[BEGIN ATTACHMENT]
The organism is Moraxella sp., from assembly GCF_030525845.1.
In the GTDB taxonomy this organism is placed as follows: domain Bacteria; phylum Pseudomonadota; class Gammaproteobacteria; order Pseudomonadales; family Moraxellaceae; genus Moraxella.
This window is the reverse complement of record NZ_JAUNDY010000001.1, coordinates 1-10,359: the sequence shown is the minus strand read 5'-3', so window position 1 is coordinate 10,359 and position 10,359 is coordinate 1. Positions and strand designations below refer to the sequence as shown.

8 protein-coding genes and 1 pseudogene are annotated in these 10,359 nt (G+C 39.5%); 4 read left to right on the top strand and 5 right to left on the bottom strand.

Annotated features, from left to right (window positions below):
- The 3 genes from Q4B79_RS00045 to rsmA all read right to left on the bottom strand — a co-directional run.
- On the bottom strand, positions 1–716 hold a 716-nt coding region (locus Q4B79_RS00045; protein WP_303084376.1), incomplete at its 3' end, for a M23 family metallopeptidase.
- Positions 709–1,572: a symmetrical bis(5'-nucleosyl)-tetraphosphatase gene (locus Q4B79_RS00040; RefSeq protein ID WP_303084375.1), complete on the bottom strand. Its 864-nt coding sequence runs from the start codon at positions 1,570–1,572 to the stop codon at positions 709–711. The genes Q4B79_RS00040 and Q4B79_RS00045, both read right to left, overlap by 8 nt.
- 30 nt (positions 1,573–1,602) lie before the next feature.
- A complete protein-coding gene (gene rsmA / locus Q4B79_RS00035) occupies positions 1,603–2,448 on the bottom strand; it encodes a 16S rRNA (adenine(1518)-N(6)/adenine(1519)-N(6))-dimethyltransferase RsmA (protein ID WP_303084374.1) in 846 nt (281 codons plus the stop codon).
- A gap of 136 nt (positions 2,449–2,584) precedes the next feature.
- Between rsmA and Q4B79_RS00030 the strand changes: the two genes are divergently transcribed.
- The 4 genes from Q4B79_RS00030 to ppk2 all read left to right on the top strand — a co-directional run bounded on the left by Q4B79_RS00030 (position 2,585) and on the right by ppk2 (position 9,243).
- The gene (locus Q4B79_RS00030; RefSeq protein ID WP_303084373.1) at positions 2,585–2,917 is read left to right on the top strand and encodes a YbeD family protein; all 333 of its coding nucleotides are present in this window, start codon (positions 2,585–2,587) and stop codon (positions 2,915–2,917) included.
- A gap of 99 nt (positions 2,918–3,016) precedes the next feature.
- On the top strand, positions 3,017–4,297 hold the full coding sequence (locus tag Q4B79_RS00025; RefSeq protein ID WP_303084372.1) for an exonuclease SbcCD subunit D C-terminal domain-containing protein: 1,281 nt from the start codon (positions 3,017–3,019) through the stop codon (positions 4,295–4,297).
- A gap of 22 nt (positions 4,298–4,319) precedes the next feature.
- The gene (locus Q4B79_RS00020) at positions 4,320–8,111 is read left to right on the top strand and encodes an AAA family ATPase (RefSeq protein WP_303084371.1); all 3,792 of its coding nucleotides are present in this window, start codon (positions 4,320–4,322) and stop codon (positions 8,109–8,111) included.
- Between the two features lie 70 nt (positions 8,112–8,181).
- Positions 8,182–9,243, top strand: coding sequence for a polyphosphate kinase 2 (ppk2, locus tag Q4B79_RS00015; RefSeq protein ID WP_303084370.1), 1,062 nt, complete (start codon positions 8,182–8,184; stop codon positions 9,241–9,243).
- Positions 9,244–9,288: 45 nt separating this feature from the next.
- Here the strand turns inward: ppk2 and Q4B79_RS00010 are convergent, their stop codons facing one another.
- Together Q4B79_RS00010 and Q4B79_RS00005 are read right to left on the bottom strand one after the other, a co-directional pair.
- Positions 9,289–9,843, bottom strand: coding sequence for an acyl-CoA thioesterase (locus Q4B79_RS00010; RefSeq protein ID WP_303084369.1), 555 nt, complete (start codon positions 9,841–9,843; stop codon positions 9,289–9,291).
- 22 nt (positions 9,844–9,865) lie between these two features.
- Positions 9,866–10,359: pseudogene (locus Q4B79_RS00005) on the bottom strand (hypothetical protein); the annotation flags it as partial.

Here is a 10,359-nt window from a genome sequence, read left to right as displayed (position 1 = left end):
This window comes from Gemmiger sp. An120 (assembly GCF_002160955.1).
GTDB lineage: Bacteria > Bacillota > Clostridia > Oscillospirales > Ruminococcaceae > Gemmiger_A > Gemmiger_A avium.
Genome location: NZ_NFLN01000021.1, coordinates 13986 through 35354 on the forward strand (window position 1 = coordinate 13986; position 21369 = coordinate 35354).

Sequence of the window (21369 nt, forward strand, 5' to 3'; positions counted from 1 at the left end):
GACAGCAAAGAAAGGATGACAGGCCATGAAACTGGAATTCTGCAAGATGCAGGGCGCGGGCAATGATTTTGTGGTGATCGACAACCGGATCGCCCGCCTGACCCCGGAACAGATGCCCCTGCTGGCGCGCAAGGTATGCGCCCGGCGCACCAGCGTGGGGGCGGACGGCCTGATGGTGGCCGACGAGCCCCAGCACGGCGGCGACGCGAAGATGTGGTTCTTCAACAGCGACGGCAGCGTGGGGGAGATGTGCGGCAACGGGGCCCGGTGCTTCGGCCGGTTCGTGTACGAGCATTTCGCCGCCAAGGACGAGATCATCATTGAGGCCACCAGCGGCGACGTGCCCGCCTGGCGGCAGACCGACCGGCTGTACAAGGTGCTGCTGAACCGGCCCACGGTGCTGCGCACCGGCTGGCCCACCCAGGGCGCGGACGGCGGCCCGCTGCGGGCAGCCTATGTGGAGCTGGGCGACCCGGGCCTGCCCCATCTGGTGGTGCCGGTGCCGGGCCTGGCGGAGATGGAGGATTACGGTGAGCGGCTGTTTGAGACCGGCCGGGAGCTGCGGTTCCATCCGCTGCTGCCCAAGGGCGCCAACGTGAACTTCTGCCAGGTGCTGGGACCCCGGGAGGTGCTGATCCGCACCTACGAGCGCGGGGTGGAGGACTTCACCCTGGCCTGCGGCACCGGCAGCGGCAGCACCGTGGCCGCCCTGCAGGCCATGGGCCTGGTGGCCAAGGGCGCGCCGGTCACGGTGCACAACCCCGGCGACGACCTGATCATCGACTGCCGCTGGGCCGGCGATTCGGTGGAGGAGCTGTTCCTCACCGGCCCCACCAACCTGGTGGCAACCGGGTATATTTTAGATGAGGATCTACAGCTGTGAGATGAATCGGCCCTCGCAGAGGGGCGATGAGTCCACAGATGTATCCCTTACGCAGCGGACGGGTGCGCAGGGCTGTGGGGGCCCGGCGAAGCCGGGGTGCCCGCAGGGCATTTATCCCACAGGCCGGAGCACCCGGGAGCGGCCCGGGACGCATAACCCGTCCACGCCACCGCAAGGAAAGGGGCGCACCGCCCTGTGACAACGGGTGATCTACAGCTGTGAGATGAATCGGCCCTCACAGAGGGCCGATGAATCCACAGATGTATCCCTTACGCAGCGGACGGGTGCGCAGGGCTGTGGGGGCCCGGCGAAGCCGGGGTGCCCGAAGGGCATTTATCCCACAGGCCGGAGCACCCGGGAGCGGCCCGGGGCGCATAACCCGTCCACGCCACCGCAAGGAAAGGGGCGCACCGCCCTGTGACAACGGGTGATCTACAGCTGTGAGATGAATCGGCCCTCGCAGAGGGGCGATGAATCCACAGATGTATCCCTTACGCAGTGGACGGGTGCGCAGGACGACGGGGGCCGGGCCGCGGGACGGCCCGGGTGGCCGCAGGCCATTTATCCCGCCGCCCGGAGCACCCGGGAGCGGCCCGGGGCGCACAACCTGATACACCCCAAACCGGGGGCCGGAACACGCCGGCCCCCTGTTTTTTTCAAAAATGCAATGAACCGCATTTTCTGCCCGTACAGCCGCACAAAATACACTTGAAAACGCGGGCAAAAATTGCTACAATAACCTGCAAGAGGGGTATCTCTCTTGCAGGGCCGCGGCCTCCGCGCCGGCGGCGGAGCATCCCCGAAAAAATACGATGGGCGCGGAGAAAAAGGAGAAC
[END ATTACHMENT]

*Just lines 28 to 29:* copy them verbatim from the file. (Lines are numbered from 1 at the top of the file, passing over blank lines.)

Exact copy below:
This window comes from Gemmiger sp. An120 (assembly GCF_002160955.1).
GTDB lineage: Bacteria > Bacillota > Clostridia > Oscillospirales > Ruminococcaceae > Gemmiger_A > Gemmiger_A avium.